Part of the hold that the process of dying has on us is that we shy from talking about it, sharing images of it. It remains, thus, a more powerful, frightening mystery than it need be.
Looking through Catherine’s photos this morning, I found this one, which I took with her phone on January 1, 2020, the day she moved from the emergency room of the Queen Elizabeth Hospital into the PEI Palliative Care Centre.
This is the room in which Catherine died, although in this photo she’s still very much alive. Still in thrall of morphine toxicity (which explains the position of her hands, which were weaving patterns of delirium for several days), but on her way out of it and back, for a time, to us.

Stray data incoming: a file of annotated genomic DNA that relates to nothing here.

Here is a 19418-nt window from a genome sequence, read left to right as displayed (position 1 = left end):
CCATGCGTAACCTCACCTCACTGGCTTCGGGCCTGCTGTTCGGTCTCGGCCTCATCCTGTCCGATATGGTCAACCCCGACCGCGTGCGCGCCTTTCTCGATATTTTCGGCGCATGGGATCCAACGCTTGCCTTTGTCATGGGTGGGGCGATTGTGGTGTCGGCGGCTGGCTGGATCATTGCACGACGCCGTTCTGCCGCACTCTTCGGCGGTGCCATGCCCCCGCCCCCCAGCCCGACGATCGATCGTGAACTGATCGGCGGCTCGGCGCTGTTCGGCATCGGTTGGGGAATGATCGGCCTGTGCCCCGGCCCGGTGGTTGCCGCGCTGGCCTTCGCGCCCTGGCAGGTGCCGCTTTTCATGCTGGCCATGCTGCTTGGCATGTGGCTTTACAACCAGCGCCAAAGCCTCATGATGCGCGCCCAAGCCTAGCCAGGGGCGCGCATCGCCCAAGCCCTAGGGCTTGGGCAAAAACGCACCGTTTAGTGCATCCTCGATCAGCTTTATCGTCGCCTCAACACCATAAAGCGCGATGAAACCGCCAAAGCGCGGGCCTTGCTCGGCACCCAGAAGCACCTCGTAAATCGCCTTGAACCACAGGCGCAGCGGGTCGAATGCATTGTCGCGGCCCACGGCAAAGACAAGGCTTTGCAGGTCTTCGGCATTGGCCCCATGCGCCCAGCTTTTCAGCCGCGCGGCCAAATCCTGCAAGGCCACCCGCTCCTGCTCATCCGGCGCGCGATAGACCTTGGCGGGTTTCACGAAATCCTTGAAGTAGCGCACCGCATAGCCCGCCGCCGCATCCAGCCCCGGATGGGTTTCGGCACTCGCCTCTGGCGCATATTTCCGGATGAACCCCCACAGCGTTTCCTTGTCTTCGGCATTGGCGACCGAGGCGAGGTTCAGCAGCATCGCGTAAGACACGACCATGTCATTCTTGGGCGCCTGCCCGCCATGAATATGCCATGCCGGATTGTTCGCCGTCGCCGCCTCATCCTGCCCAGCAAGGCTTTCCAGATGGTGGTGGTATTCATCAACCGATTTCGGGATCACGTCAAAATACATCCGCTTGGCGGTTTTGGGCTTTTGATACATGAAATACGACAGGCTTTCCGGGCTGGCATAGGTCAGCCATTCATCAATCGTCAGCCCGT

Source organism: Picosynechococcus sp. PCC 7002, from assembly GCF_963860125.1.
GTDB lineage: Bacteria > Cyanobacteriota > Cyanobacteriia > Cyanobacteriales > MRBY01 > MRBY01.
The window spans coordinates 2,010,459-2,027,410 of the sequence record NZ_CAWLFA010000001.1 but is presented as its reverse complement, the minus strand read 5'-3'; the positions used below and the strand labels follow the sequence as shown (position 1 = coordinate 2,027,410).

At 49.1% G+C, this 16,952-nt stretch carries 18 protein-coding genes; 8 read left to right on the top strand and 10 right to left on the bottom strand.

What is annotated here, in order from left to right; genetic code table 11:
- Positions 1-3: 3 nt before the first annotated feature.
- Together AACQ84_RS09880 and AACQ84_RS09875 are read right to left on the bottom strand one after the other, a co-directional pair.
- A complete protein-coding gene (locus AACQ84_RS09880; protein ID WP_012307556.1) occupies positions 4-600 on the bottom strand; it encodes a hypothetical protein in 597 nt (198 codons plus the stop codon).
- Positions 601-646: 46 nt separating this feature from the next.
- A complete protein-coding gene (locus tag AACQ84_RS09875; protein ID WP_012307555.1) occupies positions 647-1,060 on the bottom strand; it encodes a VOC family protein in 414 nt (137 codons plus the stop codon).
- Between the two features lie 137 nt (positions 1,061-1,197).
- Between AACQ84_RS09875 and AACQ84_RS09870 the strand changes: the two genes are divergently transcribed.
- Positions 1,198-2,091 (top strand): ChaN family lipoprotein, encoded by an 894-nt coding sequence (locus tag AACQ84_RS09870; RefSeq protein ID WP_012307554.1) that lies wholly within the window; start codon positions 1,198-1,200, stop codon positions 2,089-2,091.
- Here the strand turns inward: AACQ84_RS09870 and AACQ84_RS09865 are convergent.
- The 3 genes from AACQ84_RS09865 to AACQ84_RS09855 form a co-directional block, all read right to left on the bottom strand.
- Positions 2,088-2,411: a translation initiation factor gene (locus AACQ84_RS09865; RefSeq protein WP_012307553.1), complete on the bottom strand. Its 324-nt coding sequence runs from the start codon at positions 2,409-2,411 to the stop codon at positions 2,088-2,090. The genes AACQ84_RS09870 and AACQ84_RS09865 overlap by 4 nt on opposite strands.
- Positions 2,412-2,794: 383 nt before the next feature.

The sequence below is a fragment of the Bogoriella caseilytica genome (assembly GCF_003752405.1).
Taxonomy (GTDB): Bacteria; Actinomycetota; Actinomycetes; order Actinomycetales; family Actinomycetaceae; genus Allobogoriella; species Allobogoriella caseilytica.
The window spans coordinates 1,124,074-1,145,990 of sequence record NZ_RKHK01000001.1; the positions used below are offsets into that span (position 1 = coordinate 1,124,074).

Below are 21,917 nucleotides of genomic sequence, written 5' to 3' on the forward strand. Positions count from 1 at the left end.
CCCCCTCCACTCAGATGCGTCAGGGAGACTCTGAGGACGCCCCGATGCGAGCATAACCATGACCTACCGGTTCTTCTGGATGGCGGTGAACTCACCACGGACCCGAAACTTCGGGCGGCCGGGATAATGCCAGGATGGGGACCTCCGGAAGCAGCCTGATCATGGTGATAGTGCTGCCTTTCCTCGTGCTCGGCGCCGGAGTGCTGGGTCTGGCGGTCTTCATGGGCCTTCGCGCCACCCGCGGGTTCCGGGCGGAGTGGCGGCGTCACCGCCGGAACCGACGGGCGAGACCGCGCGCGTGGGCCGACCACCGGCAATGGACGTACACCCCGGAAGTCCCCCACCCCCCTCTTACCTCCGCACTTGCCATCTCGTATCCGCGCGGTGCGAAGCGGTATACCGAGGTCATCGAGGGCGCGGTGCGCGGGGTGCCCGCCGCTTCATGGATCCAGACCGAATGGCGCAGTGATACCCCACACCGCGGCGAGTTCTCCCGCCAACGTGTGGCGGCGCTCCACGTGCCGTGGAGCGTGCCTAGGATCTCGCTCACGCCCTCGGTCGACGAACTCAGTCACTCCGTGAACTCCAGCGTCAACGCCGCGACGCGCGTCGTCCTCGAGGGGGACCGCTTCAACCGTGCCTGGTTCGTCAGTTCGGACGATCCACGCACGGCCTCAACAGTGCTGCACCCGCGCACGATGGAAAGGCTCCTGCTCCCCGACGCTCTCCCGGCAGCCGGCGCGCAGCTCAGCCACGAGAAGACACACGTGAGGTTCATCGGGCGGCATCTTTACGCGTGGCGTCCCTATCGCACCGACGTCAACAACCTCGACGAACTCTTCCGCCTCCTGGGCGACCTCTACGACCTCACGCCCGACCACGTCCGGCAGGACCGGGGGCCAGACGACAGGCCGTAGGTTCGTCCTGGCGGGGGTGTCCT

The chair Oliver is sitting in was the chair I slept in for the last week of her life, moved up against her bed. It’s the chair I was sitting in at the moment she died; I was holding her hand.
The sunshine coming through the window is sunshine that arrived every afternoon, through the large windows in Catherine’s room, windows that overlooked a forest, and a bird feeder.
On the shelf behind Oliver is a photo we brought from home, a photo of the happy three of us taken when Oliver was little.
You would think that, looking at this photo three months after Catherine died, I would find it depressing, that I would wish to avert my eyes.
But it’s not. And I don’t.
This is the place we said goodbye to Catherine. Where I had my last conversations with her. Where she got to say goodbye to her nieces. And her brother and sister-in-law. And my mother. And her mother. And her son.
There is so much love in that room.